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Column: Pixels On Stage

The Theater Of The Arcade At FringeNYC

September 3, 2011 1:00 PM |

theaterofthearcade.jpgThe oft-mentioned Theater of the Arcade recently made its long-awaited return at the New York Fringe Festival. There have been performances all throughout August, and it was supposed to end its run last Saturday. But all shows that weekend were cancelled due to Hurricane Irene, so tonight is everyone's final chance to catch the finest video game-inspired stage production one will find anywhere.

As also noted previously, the production made its premier at last year's Game Play Festival. The brainchild of writer Jeff Lewonczyk and director Gyda Arber, it remains largely unchanged, save for one actor being recast. Otherwise, the five classic games from before are retold in the same, highly unconventional and thoroughly entertaining manner.

Unfortunately, the following is filled with spoilers, especially since figuring out which game is being referenced is half the fun. So I must implore anyone that's remotely interested and capable of seeing tonight's final (for the foreseeable future) showing do so. You will absolutely not regret it. To secure tickets, simply head here.

But for those who require more convincing, or simply cannot attend, please read on.

Game Play 2011: Mastermind and foci + loci

July 22, 2011 1:00 AM |


Part one of my Game Play 2011 overview detailed a Shakespearian tragedy that unfolded in the midst of World of Warcraft, along with an adventure game in which the actors on stage were characters and the audience was the players. Next up we have two of the more abstract offerings from this year's showcase: Mastermind by by Jason Robert Bell and foci + loci.

To detail Mastermind, let's first refer to the description found on the Brick Theater's website: "Mastermind is an immersive staging of an elaborate, futuristic multimedia 'game', waged between two 'Hyperestheticnaut' players (artists that have prepared half of an agreed-upon epic story of cosmic battles between forces of Order and Chaos), with 'play' to be administered by a projected game master, who acts as a conductor and master of ceremonies. The players attack and counterattack each other as if in a chess match, but the goal is not the decimation of combaters, but the production of a great work of art." Furthermore, we are told that it's inspired by The Glass Bead Game, which itself is an extremely metaphysical and philosophical exercise in synthesizing the arts and sciences. Needless to say, expectations going in were rather high.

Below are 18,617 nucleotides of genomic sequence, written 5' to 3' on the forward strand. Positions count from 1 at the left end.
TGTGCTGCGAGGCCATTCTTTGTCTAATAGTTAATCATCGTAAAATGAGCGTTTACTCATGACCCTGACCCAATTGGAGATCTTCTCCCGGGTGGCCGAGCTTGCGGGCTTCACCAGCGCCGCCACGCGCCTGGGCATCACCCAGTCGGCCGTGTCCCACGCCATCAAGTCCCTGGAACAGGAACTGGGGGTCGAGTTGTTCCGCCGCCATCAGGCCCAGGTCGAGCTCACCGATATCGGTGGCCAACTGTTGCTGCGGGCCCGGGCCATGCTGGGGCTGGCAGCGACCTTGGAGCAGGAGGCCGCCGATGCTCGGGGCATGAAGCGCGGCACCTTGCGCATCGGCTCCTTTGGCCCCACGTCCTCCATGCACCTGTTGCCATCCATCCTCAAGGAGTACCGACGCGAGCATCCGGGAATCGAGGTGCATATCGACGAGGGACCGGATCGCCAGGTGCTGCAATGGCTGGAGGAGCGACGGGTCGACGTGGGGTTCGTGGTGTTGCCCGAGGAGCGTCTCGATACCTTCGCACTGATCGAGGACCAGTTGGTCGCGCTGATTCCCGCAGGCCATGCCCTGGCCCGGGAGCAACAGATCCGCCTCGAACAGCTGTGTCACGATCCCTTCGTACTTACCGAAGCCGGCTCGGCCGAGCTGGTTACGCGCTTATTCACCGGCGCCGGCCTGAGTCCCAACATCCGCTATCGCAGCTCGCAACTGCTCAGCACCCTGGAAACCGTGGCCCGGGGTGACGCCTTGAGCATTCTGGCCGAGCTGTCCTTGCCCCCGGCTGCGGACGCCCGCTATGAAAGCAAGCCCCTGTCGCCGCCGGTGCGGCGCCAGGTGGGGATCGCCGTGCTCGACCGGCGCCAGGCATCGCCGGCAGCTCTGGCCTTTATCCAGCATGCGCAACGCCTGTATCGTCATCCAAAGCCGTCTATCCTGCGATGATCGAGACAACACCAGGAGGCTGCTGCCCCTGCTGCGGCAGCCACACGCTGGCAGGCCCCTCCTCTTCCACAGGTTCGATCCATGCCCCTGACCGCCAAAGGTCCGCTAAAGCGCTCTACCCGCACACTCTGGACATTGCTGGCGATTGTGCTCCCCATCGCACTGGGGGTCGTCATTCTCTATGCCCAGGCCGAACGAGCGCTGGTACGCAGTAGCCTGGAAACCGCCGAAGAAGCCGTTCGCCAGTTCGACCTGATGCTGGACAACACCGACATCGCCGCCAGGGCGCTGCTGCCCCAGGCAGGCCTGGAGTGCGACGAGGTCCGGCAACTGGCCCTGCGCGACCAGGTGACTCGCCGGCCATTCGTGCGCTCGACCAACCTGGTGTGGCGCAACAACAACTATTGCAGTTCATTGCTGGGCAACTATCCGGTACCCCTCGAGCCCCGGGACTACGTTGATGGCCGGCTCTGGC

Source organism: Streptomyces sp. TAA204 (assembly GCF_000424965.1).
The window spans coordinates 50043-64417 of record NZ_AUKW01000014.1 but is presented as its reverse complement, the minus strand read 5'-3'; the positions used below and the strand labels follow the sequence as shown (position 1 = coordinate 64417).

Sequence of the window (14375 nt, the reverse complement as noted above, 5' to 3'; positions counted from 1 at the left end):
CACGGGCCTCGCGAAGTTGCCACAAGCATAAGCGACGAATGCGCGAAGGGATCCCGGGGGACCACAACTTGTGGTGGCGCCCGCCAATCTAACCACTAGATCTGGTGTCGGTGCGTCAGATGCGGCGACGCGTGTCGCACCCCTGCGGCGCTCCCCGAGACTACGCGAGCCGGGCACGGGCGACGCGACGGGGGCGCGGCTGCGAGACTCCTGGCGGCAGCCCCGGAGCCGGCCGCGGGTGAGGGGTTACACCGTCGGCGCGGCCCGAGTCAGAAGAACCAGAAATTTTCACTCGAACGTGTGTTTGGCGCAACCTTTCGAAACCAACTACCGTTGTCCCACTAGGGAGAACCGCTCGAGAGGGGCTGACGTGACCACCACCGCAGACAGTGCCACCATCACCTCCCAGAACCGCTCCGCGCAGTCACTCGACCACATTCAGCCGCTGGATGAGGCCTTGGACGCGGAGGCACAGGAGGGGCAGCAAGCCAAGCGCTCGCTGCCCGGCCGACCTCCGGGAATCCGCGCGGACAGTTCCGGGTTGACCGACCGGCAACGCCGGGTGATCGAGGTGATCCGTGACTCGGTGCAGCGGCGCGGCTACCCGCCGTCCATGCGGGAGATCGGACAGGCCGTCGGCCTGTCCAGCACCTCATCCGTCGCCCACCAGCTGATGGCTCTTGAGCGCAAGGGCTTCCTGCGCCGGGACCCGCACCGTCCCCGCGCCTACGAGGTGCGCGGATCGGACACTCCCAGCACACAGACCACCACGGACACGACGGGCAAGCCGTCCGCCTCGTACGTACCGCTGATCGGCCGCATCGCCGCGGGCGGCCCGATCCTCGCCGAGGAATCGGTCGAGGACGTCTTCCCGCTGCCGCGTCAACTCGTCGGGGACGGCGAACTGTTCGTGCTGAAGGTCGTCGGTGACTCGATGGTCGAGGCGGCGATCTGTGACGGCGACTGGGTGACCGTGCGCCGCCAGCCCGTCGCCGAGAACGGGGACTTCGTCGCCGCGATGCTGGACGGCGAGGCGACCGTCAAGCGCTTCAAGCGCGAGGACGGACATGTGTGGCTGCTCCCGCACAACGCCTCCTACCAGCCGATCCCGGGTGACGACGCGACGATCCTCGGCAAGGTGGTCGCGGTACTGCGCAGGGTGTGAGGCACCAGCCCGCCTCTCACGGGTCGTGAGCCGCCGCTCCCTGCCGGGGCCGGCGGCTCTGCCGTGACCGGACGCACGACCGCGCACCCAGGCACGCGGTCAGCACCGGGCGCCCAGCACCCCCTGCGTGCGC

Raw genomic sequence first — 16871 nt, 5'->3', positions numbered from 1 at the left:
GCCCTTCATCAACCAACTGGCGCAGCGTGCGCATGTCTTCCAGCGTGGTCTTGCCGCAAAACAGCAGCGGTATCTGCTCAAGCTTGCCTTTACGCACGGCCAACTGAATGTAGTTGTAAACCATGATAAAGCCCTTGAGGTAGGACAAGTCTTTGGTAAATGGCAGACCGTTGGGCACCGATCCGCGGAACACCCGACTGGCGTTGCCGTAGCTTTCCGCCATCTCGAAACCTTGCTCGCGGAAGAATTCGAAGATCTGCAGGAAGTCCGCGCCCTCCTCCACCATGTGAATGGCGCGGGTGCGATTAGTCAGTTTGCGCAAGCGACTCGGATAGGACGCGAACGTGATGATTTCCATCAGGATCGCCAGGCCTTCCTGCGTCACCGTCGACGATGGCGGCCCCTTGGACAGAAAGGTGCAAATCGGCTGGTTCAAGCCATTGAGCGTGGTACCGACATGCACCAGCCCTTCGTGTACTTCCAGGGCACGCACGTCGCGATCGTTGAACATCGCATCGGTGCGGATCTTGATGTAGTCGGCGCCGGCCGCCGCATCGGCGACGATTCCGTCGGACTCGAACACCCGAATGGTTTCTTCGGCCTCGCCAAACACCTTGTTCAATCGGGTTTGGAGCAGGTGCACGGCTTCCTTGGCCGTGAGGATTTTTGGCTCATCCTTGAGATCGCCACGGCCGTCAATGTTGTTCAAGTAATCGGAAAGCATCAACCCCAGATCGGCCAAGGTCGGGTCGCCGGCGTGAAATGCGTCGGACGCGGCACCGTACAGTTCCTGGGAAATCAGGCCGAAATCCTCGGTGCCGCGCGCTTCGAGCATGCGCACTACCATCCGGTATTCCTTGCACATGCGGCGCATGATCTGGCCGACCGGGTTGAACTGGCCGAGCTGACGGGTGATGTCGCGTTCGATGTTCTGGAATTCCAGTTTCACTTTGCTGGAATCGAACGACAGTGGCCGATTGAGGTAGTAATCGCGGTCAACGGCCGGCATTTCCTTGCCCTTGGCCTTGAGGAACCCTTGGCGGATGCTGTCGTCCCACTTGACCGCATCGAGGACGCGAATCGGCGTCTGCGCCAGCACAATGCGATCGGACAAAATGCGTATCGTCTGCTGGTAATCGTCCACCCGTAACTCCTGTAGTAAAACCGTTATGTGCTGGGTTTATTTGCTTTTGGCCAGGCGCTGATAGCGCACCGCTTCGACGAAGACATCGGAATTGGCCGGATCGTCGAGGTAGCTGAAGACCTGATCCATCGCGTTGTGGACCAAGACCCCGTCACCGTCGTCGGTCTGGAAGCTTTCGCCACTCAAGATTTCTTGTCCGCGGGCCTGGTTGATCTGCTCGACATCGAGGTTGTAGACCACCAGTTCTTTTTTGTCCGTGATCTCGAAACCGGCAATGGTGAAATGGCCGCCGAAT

And maybe that's precisely what happened, though I mostly witnessed someone just showing off video art that was whipped together in iMove, the result of being confined to his apartment from some kind of injury. Then later on, he puts on a poncho that's decorated with flames and attempts to project video from his iPhone as some sort of other persona, onto a breadboard that his friend is holding up. A few other things took place, but to be completely honest, it's all a big blur and perhaps doesn't matter all that much in the end.